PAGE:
Last but not least, Amazon is actively concerned with it’s accessibility. On their website, they state: “We’re always looking for ways to improve usability of the site for our customers, including those with disabilities.” For screen readers, they specifically recommend their mobile site with a cleaner presentation of the content.
You could say the core of usability is clarity.
If you distract or confuse your visitors, they will either need more time to find what they came for, or they might forget their initial goal all together. Either way, they will not experience your website as user-friendly and chances are that they leave dissatisfied and with no intention of coming back.
Visitors come to your site with certain goals in mind. It is your job to help them reach these goals as quickly as possible. If you can manage to do that, your visitors will be pleased and you have laid the groundwork for a positive experience.
A clear and usable design can be achieved through:
- Simplicity – Focus on what’s important. If you don’t distract your vistors they will be more likely to do what you want them to do.
- Familiarity – Stick to what people already know. There is nothing wrong with looking at other sites for inspiration.
- Consistency – Don’t get cute. Create a consistent experience across your entire website to keep your visitors mind at ease.
- Guidance – Take your visitors by the hand. Don’t expect your visitors to explore your site all on their own. Instead, guide them through your site and show them what you have to offer.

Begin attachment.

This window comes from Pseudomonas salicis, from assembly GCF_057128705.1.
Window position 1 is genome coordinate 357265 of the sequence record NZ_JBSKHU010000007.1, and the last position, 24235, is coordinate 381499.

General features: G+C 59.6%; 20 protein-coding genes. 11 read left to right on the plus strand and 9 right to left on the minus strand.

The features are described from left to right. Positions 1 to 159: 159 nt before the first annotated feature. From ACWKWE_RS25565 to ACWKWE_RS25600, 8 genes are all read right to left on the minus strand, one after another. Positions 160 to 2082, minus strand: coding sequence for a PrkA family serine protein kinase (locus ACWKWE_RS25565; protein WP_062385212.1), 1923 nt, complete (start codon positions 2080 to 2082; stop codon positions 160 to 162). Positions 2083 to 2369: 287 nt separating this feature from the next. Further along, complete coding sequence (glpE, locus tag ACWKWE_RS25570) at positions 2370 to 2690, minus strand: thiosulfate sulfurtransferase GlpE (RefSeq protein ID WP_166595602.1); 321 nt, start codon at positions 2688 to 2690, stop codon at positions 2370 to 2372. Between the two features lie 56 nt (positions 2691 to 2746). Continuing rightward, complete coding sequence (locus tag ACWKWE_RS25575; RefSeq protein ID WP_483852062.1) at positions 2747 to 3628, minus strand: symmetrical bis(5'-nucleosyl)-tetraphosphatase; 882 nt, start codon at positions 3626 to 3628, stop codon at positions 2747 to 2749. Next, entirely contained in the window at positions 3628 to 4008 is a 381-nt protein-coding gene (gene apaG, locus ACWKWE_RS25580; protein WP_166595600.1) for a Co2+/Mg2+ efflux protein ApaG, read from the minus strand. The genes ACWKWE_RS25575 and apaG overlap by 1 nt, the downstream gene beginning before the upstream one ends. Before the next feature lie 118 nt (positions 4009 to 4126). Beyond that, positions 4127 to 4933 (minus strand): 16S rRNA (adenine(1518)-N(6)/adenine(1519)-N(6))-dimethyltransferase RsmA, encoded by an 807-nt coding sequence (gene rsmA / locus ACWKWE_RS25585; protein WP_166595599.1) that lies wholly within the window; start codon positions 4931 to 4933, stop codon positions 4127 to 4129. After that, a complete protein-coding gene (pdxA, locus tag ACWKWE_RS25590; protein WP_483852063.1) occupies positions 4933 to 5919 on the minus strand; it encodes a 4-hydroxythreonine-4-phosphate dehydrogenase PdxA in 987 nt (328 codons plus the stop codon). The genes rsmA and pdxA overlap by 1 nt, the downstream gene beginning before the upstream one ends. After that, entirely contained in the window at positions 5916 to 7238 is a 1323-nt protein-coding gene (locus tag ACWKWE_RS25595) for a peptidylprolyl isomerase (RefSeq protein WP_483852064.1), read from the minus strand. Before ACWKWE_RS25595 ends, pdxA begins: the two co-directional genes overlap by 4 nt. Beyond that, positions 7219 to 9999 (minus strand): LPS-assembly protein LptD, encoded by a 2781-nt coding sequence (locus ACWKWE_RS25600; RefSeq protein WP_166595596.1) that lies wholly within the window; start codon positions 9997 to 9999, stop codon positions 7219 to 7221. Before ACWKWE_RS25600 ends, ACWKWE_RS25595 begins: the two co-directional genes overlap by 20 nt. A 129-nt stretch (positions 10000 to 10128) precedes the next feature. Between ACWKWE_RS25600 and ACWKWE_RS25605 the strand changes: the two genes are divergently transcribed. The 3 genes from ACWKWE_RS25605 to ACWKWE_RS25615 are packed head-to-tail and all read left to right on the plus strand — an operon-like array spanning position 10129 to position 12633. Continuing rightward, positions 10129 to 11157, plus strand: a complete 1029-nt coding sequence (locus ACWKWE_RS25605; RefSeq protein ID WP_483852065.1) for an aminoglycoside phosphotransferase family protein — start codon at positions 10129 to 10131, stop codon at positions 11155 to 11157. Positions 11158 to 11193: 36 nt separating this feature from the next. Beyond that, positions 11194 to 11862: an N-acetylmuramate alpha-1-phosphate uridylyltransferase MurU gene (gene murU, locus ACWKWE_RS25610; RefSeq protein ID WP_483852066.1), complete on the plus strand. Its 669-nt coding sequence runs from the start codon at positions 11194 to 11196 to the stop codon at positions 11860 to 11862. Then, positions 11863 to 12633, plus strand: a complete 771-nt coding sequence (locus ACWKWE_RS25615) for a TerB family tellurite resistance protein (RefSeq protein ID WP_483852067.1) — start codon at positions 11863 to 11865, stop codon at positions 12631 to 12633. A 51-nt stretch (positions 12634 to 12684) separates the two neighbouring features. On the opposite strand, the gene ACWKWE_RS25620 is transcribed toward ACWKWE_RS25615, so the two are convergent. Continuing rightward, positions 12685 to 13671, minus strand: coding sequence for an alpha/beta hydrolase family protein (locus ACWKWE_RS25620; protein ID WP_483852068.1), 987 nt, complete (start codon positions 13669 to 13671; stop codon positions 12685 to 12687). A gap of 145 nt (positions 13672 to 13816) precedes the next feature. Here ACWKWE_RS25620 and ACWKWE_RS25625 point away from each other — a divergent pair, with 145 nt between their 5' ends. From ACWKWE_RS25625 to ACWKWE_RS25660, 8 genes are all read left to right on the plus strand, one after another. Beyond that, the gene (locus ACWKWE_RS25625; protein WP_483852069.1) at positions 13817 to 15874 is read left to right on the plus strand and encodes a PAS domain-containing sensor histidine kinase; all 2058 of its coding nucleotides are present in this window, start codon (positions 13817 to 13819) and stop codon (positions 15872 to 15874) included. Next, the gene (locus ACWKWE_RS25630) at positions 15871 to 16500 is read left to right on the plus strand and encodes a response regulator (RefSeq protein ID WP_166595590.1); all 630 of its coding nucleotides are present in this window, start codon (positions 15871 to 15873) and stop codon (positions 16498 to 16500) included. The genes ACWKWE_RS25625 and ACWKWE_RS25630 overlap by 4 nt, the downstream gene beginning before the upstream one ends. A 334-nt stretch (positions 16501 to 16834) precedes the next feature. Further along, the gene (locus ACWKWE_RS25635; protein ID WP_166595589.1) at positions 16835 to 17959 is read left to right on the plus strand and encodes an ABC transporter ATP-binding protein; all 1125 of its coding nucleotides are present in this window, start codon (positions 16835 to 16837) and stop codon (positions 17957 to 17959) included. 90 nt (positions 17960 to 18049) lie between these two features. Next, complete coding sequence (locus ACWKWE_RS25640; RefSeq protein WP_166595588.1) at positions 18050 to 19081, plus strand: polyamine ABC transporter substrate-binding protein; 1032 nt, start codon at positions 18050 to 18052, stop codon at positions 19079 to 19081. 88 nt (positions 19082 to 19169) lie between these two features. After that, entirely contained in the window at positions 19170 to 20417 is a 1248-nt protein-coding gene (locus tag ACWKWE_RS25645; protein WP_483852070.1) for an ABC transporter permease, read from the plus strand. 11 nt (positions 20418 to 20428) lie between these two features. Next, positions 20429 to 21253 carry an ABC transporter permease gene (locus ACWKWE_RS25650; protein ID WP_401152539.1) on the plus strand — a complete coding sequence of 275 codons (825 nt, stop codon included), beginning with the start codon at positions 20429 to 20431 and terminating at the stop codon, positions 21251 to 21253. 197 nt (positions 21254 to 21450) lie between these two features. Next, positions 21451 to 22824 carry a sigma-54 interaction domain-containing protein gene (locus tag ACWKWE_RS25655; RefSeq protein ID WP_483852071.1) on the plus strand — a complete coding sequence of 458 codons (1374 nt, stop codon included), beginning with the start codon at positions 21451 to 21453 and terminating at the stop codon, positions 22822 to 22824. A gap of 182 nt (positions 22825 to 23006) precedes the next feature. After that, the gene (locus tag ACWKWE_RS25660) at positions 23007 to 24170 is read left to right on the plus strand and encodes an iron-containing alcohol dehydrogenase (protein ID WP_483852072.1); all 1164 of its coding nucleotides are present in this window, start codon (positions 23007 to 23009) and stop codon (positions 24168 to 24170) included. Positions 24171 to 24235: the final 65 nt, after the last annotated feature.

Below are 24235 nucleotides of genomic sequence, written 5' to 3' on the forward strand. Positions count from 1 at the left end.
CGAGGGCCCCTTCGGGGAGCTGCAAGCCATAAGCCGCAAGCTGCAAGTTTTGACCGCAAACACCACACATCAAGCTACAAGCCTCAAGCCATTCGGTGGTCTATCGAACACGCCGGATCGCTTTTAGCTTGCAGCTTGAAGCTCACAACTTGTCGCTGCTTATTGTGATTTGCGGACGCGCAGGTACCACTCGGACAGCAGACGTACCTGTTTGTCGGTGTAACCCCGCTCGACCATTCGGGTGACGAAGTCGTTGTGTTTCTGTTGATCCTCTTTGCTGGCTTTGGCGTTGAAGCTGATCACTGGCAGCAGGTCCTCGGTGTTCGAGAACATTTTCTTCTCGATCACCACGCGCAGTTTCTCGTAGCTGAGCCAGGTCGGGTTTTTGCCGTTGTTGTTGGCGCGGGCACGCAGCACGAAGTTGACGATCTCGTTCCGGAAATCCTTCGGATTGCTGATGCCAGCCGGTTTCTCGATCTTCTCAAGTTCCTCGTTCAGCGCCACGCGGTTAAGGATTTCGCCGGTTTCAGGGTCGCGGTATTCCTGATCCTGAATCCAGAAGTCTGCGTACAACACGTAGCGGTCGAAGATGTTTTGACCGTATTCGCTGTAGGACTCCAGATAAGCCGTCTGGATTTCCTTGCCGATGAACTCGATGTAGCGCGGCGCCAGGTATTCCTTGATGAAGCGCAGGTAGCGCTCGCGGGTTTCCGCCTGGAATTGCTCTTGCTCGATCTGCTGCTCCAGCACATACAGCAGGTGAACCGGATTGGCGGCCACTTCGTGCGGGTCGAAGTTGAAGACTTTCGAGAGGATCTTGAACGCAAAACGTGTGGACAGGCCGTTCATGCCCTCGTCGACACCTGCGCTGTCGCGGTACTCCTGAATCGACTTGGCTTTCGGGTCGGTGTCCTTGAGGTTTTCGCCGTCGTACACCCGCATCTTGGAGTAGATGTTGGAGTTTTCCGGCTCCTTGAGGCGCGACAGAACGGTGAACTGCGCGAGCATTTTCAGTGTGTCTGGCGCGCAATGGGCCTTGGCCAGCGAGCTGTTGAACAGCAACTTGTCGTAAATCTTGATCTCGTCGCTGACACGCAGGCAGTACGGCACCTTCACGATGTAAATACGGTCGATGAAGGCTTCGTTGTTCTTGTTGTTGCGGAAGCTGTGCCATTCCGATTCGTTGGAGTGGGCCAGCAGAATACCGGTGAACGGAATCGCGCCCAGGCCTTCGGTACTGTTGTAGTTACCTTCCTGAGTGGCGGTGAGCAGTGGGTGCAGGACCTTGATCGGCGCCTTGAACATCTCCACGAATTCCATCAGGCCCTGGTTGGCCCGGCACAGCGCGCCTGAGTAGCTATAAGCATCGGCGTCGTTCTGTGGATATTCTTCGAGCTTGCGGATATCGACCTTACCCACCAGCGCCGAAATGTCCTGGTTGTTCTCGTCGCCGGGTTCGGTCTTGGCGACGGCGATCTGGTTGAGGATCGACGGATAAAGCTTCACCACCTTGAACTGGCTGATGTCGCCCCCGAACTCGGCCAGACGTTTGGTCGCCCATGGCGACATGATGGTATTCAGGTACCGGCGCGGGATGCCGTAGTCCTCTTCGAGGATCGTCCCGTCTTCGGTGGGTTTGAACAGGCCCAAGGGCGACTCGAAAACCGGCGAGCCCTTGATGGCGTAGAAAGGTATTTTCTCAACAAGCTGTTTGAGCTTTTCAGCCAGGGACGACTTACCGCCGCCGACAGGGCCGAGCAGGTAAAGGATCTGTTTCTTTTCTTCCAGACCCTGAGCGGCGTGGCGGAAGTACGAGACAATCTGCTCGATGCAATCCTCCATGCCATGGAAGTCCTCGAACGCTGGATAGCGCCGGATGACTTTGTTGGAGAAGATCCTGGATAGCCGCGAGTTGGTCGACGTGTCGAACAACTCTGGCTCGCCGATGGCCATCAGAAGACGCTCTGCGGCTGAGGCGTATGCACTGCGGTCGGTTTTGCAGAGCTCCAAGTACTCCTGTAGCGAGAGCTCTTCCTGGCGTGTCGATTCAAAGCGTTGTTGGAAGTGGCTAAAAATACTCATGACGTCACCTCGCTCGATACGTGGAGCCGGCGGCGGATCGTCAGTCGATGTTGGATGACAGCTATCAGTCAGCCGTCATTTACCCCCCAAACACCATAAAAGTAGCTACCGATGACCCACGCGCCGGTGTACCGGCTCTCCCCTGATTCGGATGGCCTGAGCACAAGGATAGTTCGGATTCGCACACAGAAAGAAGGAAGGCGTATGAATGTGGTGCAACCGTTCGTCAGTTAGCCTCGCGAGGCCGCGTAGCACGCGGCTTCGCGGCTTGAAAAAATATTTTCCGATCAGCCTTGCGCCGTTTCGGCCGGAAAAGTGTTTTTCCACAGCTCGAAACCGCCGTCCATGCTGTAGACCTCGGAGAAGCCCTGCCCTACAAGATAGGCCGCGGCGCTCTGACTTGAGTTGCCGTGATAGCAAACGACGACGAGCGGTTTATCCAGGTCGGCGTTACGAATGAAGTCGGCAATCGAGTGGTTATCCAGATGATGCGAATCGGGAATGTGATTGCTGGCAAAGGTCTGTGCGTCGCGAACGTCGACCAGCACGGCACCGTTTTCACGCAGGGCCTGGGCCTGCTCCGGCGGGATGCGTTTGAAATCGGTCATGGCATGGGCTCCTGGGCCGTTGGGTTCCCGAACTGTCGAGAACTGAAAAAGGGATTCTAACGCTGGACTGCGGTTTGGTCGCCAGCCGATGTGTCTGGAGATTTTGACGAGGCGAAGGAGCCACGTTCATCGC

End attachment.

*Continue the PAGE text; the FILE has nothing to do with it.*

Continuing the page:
- Direct feedback – Feedback is essential to any interaction. The moment people interact with your site, make sure to offer an indication of success or failure of their actions.
- Good information architecture – Understand your visitors’ mental models and how they would expect you to structure the content on your site.
Apple is known for its lean and user-friendly products. The extreme simplicity of the brand and the focus on what really matters can also be found on their website.
There is no distraction, making it very easy to pursue your goals on the site. For example, when choosing the category “Mac” in the top navigation, you get a visual overview of the different Mac products available. Besides, you get a sub navigation listing all related products relevant for this category. The clear design makes the website just as intuitive to use as all other Apple products.
Learnability is another important aspect of usability.
It should be your goal to design intuitive interfaces — interfaces that don’t require instructions, or even a long process of trial and error to figure them out. Key to intuitive design is to make use of what people already know, or create something new that is easy to learn.